The only element of Star Force 3 that makes it even remotely playable is the battle system. Like the past Battle Network and Star Force games, battles take place on a 3 by 5 grid, with your allies on one side and the enemies on the other. Each turn you’re given a handful of cards with which you can attack your enemies or defend yourself. Additionally, you can sidestep enemy attacks provided your timing is right, allowing you to hold on to powerful defensive cards until you really need them.

The cards that you get are selected randomly from your deck, but the cards in your deck are fully customizable. You’re allowed thirty cards, and exploring the environment for new cards that fit into your battle strategy is a fun undertaking. There are tons of different cards that are particularly useful in certain circumstances, so building a deck to suit your fighting preferences is both feasible and, more importantly, enjoyable.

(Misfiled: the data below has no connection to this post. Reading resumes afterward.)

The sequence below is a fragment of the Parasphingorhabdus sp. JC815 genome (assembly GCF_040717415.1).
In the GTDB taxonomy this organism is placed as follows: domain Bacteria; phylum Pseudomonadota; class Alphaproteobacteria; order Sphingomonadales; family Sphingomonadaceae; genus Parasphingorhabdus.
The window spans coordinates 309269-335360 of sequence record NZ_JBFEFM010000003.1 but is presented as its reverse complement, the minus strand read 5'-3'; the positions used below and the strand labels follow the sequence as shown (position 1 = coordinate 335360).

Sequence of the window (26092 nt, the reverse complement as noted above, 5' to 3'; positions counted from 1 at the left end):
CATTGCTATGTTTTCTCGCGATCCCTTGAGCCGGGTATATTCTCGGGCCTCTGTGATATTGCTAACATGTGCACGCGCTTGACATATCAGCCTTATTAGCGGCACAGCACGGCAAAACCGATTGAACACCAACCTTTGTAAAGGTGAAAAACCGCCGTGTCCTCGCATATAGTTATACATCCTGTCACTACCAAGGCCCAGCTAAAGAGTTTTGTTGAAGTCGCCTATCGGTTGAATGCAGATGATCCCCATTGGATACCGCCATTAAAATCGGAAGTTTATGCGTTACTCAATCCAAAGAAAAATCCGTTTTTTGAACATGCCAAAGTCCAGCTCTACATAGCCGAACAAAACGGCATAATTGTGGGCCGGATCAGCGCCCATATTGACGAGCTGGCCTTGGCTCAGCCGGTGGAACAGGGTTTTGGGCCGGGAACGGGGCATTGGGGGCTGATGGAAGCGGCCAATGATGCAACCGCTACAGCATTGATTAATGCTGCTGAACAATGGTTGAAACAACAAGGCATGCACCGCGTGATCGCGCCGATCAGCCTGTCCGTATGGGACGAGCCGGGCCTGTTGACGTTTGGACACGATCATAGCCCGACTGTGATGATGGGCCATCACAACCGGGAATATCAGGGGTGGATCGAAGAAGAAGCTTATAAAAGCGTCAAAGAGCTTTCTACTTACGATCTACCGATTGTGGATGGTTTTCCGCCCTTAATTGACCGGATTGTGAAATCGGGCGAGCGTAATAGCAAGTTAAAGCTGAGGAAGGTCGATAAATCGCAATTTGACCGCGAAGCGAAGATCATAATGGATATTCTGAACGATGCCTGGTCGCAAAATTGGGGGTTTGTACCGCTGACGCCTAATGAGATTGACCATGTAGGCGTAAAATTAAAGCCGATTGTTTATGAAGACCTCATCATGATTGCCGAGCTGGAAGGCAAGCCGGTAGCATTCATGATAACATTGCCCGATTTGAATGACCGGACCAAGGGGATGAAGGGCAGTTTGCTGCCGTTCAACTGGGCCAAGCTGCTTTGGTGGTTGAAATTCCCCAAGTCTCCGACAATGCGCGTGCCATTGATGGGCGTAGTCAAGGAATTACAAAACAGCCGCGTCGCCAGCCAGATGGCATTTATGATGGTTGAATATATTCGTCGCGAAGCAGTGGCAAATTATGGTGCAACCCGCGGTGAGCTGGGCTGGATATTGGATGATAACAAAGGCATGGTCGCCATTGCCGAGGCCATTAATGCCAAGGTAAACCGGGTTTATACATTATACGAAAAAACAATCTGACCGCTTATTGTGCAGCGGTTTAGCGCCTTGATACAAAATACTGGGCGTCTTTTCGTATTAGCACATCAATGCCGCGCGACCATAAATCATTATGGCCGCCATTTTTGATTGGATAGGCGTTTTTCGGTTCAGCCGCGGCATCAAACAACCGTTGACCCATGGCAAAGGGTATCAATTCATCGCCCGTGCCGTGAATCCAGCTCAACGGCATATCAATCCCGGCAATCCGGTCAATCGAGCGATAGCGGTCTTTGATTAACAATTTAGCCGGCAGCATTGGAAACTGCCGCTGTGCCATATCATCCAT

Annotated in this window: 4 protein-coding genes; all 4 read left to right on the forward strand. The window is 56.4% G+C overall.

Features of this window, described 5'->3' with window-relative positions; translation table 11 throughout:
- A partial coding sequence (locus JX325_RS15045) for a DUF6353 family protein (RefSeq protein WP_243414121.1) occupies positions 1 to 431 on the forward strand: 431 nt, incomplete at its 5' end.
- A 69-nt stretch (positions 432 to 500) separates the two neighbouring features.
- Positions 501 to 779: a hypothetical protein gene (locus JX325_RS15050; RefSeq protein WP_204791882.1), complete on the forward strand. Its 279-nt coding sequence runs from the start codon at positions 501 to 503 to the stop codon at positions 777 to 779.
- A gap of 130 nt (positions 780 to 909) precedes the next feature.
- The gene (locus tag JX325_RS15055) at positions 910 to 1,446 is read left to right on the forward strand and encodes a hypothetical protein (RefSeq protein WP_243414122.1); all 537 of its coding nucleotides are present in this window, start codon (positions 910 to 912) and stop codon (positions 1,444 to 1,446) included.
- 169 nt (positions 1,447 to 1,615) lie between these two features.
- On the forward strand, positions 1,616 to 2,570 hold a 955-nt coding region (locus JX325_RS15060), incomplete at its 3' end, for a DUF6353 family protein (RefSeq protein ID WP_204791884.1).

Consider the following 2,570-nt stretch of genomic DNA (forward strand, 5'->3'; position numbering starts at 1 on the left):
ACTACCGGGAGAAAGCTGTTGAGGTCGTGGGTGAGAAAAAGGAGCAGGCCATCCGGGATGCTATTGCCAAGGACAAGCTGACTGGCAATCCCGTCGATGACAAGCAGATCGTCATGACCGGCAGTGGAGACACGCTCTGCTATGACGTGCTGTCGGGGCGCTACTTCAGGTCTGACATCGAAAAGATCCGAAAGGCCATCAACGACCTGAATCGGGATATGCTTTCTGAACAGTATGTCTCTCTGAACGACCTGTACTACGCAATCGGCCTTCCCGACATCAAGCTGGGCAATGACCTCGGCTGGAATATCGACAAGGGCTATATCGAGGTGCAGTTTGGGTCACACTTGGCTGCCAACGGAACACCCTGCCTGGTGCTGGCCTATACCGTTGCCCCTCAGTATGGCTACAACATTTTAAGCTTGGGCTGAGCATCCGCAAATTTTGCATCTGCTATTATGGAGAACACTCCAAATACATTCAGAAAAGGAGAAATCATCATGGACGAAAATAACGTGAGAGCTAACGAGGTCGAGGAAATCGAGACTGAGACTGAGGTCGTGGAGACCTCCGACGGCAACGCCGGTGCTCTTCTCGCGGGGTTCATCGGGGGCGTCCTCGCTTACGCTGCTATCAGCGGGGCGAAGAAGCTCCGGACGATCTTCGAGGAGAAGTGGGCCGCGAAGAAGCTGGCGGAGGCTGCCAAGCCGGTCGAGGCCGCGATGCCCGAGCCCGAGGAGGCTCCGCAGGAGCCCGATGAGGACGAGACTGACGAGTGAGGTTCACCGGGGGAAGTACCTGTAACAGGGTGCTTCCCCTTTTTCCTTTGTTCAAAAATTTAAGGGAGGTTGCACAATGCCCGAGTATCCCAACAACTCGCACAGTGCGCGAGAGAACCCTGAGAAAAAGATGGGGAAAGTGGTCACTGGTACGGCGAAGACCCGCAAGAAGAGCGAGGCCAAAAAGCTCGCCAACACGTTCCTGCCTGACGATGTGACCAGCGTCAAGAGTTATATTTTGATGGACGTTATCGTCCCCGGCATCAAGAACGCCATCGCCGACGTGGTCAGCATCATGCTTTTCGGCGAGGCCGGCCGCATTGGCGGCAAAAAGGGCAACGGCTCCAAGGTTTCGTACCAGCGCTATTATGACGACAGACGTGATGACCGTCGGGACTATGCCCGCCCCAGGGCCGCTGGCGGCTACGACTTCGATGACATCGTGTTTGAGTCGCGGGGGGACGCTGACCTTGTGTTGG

Mega Man Star Force 3: Black Ace/Red Joker screenshot

Mega Man games, from the original platformers to the Star Force series, have always been known for their impressive boss battles. On this point, Star Force 3 does not disappoint. You’ll often have to remix your deck when taking on bosses, in order to exploit a certain weakness. In a series that is not known for variety or creativity, the boss fights are surprisingly inventive and fun.